NEW FRANKLIN It was already going to feel weird.


Last Friday’s home opener for the Manchester Panthers came amidst the COVID-19 pandemic that has deeply affected life into many ways, including a revamped high school football season filled with irregular schedules. The Panther, for example, did not have a game the first two weeks and began their season in Week 3 against a 2-0 Fairless squad.


But another big oddity came with having a new head coach on the sidelines for the Panthers after nearly five decades with Jim France at the helm. His replacement, former NFL linebacker and longtime area coach Jay Brophy, stepped into France's shoes in the midst of a pandemic and was happy to be part of a 7-0 Manchester win.


"I love it. This, to me, is like the Friday night stories you talk about ... small town, I love it. At this stage of my career, this is where I want to be. It takes away all of the publicity stuff," Brophy said, his voice raspy from yelling during the game. "This is where the neighborhood turns out, you've got a great group of kids and to get a game in finally, I told the officials before the game, 'I want to explain this to you guys ... we've only had half of a scrimmage, we've had no officials at all, and you've got (teams) into their third week and we're just kind of feeling it out."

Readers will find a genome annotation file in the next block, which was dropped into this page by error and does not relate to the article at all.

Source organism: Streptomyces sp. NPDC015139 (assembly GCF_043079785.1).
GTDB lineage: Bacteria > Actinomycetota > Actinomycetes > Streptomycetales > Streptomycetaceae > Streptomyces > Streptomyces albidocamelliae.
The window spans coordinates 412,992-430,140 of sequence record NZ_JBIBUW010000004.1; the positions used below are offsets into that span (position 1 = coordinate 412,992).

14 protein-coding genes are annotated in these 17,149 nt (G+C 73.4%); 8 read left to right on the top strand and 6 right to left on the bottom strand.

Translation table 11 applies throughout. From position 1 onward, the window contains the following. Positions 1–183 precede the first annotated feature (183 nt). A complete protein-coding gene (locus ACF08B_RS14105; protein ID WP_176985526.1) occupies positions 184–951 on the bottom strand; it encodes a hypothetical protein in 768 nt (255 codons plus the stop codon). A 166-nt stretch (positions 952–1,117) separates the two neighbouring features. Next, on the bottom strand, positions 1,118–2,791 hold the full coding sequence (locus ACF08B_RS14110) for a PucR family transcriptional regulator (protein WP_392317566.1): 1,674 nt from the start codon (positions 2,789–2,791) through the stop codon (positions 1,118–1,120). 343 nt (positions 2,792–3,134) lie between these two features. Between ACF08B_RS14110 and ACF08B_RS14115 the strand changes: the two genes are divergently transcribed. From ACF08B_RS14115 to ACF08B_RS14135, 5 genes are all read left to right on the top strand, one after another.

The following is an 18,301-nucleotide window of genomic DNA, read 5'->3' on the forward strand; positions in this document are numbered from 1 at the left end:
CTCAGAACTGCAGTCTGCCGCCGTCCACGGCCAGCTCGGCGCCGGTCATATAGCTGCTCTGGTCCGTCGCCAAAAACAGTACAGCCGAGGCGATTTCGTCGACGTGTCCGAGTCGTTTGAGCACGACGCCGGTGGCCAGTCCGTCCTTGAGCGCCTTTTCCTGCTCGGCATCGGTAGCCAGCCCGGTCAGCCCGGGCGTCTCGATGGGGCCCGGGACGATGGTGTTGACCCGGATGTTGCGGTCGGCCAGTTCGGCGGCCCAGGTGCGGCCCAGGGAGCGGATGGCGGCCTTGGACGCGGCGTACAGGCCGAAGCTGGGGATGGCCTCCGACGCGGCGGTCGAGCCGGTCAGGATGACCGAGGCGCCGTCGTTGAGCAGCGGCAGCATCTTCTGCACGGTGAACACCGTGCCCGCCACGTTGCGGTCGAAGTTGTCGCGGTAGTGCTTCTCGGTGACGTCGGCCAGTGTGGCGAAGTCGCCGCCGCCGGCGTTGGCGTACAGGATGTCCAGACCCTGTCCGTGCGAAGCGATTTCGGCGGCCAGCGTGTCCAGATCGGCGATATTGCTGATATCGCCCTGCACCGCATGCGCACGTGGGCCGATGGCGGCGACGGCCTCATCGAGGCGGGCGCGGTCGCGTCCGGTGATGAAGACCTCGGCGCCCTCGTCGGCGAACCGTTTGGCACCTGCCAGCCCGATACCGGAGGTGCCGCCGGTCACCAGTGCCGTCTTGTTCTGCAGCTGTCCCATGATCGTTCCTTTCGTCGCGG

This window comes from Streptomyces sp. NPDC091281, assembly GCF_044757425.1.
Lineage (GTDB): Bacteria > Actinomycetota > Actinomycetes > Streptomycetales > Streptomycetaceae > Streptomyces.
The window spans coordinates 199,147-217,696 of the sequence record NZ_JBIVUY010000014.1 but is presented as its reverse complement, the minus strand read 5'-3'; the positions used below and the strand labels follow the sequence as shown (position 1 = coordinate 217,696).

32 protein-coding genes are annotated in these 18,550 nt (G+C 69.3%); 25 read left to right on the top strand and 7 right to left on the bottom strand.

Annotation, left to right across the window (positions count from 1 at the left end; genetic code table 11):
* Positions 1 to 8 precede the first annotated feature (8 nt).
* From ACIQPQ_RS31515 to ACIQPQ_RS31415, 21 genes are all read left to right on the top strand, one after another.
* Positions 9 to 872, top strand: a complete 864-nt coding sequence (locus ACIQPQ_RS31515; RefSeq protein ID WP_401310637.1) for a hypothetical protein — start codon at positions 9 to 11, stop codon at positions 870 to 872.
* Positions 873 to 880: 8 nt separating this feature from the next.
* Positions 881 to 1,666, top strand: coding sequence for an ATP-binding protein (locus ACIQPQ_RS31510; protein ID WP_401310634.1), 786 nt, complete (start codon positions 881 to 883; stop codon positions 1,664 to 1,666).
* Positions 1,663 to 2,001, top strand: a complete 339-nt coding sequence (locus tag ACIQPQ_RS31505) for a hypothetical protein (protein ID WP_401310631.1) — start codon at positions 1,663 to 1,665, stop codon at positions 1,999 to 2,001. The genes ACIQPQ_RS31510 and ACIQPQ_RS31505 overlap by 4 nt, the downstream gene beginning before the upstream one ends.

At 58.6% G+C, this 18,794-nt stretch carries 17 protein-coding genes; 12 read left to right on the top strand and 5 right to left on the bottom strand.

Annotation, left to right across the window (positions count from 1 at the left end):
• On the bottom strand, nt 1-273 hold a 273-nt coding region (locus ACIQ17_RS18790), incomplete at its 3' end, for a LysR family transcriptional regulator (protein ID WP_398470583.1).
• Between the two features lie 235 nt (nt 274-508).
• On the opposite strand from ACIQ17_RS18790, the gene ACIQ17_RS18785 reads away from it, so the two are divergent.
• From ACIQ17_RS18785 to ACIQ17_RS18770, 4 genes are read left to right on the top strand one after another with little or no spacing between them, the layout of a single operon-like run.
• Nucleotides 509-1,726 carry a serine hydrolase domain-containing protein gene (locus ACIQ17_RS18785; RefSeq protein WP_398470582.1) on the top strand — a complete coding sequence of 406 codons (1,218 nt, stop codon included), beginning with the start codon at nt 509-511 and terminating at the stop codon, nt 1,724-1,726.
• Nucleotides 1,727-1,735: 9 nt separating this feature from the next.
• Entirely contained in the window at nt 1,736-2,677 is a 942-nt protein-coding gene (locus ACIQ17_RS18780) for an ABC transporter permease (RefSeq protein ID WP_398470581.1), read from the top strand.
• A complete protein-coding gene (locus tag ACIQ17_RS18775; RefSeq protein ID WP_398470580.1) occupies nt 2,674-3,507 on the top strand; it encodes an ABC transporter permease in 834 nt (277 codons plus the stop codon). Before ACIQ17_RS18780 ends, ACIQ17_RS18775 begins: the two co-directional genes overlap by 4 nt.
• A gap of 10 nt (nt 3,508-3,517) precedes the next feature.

The game itself definitely resembled a contest featuring two teams without a normal offseason and one of those two teams playing its first semblance of a normal game this season.


A 52-yard touchdown run by Cooper Briggs gave Manchester a 7-0 lead that held up as the Panthers dominated on defense and special teams.


Punter Kenton Duty – who also had an interception as a defensive back – dropped two punts at the Fairless 1-yard line, pinning the Falcons deep in their own territory.


"We call them special forces ... we wanted to make sure we emphasize special teams this year," Brophy said. For us, it's going to be big and we've got to play all three facets of the game to be successful."


That Brophy was on the sideline at all was something he didn't expect, at least not earlier this year after spending two seasons as an assistant on France's staff.


"Two years ... this was going to be my third and when coach (France) retired who I'm a good friend with - I talked to him this morning and I try to talk to him weekly - he kind of talked me into staying around and maybe going for the head job because I wasn't going to do it," Brophy said. "There was nowhere else to go... I was going to retire. But there's just something about this place that made me feel like I can't leave and want to be around here as long as I can."


France's retirement in March not only as head football coach, but also as Manchester High School principal, ushered in a new era for the program even as it plays in a stadium that bears his name.


That, combined with waiting an extra two weeks for their first game while peers and rivals suited up and got snaps in, could have created some anxiety for the Panthers.


There were some uneven moments to be sure, but the end result was a hard-nosed, workmanlike effort that toppled a previously undefeated for.


"I told them, all I want you do to is play Manchester football and the scoreboard will take care of itself," Brophy said. "It was a hell of a good feeling knowing we had a shutout in an old-style game that coach likes to play, on his field, on the first night out. We're young, but we're coming together really well."


Oddities aside, the one familiar element of the night that players, coaches and fans could take away was the winning feeling that has been a part of plenty of Friday nights over the years at Manchester.